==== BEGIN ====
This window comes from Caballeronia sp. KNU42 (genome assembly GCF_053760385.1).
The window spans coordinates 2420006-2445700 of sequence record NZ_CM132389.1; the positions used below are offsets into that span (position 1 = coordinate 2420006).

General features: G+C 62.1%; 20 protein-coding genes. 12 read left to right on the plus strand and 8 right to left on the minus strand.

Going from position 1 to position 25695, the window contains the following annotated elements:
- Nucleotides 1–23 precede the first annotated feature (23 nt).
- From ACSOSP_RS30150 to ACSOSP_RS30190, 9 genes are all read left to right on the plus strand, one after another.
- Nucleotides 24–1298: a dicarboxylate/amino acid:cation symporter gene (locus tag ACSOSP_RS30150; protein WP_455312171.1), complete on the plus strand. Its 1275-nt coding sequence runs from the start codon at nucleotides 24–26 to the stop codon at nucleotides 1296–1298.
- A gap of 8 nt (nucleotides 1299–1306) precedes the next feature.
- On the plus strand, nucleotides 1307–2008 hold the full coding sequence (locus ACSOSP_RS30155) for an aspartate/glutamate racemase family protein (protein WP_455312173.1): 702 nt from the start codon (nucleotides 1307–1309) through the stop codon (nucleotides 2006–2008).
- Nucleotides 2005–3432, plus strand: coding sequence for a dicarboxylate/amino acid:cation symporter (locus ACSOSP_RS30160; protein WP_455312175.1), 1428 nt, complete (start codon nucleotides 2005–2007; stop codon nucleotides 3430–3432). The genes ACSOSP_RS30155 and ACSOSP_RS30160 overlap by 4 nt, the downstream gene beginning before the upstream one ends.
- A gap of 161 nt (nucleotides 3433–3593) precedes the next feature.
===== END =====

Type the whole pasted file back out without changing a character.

This window comes from Caballeronia sp. KNU42 (genome assembly GCF_053760385.1).
The window spans coordinates 2420006-2445700 of sequence record NZ_CM132389.1; the positions used below are offsets into that span (position 1 = coordinate 2420006).

General features: G+C 62.1%; 20 protein-coding genes. 12 read left to right on the plus strand and 8 right to left on the minus strand.

Going from position 1 to position 25695, the window contains the following annotated elements:
- Nucleotides 1–23 precede the first annotated feature (23 nt).
- From ACSOSP_RS30150 to ACSOSP_RS30190, 9 genes are all read left to right on the plus strand, one after another.
- Nucleotides 24–1298: a dicarboxylate/amino acid:cation symporter gene (locus tag ACSOSP_RS30150; protein WP_455312171.1), complete on the plus strand. Its 1275-nt coding sequence runs from the start codon at nucleotides 24–26 to the stop codon at nucleotides 1296–1298.
- A gap of 8 nt (nucleotides 1299–1306) precedes the next feature.
- On the plus strand, nucleotides 1307–2008 hold the full coding sequence (locus ACSOSP_RS30155) for an aspartate/glutamate racemase family protein (protein WP_455312173.1): 702 nt from the start codon (nucleotides 1307–1309) through the stop codon (nucleotides 2006–2008).
- Nucleotides 2005–3432, plus strand: coding sequence for a dicarboxylate/amino acid:cation symporter (locus ACSOSP_RS30160; protein WP_455312175.1), 1428 nt, complete (start codon nucleotides 2005–2007; stop codon nucleotides 3430–3432). The genes ACSOSP_RS30155 and ACSOSP_RS30160 overlap by 4 nt, the downstream gene beginning before the upstream one ends.
- A gap of 161 nt (nucleotides 3433–3593) precedes the next feature.